Now, that's just two authors, and I'm sure that you can find more examples. Try looking in Wikipedia for different authors (use the author's name in google and then choose the Wikipedia link), and you'll find good information to help you, or at least you should....
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to open it and remove all doubt."
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Postby Grand Evander » Wed Apr 11, 2007 12:27 am

When I create titles not only for works but for individual chapters, I use a personal rule of thumb. I try to have the title reference something specific to the chapter/story, usually with respect to a certain theme unique to either the chapter or the work more generally. I also include a word or two of language specific to my work to distinguish the title and make it specific to my writing. At the same time, I don't load the title with so much language specific to my world that someone who reads it will be completely lost. I feel that a title should have a fine balance between the familiar and the new for the reader, to draw them in without making the work sound inaccessible.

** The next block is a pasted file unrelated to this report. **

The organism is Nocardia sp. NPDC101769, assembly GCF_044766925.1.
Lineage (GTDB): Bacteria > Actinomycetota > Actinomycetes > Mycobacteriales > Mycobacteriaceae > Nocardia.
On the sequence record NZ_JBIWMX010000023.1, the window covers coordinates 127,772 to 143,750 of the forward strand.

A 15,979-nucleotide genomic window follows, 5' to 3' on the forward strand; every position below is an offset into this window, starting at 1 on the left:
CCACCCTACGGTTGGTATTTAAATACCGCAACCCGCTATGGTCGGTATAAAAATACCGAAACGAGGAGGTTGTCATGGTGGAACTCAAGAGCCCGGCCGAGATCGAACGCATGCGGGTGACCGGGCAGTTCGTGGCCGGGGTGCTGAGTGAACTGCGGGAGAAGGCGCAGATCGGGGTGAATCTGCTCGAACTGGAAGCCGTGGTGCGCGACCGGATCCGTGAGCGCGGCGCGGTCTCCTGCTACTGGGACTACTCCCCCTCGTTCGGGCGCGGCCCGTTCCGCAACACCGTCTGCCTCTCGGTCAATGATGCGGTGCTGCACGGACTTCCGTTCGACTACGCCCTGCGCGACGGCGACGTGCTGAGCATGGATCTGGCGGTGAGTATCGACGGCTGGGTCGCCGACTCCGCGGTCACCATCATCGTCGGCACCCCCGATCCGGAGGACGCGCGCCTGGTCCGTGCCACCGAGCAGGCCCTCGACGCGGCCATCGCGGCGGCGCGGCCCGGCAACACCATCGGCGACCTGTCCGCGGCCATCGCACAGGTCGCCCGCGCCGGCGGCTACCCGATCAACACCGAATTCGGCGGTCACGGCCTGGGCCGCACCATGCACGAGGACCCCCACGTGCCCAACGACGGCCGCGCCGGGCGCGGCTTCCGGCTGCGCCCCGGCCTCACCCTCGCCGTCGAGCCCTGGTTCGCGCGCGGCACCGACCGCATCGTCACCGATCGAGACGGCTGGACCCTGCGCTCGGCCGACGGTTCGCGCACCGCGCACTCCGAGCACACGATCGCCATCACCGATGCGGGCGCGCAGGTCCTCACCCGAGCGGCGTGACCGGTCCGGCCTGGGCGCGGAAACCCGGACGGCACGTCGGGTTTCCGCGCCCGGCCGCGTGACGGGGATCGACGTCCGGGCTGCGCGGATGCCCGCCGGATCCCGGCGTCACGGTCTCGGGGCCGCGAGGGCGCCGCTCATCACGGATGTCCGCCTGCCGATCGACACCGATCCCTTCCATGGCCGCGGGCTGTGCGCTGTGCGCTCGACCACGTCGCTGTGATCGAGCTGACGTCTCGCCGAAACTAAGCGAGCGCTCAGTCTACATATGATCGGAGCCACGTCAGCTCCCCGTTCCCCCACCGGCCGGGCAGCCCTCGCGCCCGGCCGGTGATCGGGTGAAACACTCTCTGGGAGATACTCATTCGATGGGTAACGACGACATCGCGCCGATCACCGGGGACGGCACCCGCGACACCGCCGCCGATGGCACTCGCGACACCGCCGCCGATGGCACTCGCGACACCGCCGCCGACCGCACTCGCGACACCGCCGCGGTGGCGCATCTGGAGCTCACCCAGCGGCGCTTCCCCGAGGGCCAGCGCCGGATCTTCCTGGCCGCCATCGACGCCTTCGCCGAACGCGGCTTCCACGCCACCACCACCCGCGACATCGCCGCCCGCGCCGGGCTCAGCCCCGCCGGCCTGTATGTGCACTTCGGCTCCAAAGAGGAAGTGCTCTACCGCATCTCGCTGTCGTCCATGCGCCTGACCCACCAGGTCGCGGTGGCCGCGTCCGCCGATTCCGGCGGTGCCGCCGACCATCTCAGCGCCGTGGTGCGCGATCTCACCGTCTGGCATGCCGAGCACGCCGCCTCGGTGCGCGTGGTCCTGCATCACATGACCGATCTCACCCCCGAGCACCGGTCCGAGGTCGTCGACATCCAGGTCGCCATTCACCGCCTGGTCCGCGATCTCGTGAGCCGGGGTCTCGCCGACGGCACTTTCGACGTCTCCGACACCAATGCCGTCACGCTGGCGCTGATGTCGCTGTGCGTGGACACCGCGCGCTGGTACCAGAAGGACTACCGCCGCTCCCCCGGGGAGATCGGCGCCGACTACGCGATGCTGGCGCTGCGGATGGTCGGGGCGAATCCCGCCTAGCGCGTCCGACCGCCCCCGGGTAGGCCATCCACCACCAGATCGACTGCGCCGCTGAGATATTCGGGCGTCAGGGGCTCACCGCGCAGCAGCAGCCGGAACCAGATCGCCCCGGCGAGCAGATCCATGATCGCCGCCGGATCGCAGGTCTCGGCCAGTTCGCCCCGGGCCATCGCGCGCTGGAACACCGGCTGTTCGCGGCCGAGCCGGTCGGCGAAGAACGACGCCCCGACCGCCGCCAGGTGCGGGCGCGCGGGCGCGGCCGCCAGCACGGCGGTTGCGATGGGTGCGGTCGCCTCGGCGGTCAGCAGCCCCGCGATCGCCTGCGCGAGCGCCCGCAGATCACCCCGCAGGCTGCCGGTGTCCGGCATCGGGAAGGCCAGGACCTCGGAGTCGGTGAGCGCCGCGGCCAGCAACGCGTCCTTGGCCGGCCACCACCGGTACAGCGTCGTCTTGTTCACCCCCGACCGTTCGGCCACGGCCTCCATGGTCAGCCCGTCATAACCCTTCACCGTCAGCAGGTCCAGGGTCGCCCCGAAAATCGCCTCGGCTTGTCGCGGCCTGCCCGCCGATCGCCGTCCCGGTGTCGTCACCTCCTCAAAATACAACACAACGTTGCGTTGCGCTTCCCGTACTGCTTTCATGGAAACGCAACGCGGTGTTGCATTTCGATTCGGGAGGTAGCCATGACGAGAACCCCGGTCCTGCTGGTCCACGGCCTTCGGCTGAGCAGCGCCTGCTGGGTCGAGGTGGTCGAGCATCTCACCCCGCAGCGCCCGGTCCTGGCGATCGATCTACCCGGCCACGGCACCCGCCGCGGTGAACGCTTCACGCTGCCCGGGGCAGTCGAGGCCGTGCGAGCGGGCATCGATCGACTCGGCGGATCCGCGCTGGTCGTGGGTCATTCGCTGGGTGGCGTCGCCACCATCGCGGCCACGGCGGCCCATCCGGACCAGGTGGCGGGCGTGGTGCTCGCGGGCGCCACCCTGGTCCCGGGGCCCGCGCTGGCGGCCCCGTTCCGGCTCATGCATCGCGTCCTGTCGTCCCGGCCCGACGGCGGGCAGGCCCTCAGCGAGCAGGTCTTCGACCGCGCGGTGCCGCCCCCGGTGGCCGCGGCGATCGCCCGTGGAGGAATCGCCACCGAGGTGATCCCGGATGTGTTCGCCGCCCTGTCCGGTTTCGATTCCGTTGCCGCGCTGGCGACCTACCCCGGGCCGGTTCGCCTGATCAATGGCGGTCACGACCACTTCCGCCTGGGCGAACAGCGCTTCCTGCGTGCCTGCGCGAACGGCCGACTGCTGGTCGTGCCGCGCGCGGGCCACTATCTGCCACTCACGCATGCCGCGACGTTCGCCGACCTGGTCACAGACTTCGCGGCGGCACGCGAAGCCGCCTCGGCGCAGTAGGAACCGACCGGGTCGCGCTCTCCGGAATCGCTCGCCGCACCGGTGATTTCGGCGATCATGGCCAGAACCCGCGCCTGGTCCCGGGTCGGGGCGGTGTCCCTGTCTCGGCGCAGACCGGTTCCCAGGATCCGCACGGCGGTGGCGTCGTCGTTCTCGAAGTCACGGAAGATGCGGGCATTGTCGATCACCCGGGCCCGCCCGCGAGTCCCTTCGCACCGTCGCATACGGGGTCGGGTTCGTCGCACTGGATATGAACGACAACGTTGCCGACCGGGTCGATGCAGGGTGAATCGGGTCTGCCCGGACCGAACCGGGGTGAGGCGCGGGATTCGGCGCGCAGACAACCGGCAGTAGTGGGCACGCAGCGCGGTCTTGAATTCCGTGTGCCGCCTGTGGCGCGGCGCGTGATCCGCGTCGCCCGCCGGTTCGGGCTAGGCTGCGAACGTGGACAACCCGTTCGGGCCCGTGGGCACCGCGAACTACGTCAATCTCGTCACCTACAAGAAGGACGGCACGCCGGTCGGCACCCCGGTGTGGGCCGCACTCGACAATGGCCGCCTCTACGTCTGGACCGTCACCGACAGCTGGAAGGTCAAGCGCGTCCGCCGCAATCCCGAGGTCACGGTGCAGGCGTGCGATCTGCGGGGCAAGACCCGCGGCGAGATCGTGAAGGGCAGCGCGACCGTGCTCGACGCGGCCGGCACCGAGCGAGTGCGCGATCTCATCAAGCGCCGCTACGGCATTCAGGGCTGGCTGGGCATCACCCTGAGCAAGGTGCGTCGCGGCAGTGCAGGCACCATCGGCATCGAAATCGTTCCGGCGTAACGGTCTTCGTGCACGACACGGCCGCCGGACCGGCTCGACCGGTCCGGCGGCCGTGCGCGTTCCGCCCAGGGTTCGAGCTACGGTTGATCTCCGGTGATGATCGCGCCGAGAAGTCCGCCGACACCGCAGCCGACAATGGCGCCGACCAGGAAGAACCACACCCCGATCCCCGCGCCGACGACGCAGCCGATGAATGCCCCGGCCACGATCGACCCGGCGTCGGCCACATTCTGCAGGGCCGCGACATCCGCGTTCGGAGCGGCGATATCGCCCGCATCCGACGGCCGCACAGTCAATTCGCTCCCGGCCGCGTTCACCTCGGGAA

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Postby SirJill » Mon Apr 30, 2007 8:08 am

Good titles usually just come.

Sometimes they take a little prodding, and may evolve. Take an aspect of your story, and put it into three or so words.

Jill Demonstrates:

At Any Price

It Depends on What You Pay

(And yet, none of these tied to the musical aspect of the story so, finally:)

A Trade in Ivory

And the Final Title:
Merchants in Ivory
"I want to sit down, every day at my piano and write a song that people will listen to and remember. And do the same thing--for the rest of my life."

--Johnny Can't Decide, Tick, tick...Boom! by Jonathan Larson
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Postby RHFay » Mon Apr 30, 2007 8:52 am

Hello all!

Sometimes the title comes first, as in the idea that you then write your story around. At least, that's how it often works for me.

Definitely pick a word or phrase that sums up the theme of your piece. Think to yourself, what is this story all about? Then try to put that in a word or phrase.

Cheers!
"I'm going to do what the warriors of old did. I'm going to recite poetry!" Andrew of Armar.
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Postby Violanthe » Sat Aug 04, 2007 1:03 pm

I'm terrible at titles, and the further I get into a story the worse off I am, so I always try to pick titles very early on whenever possible.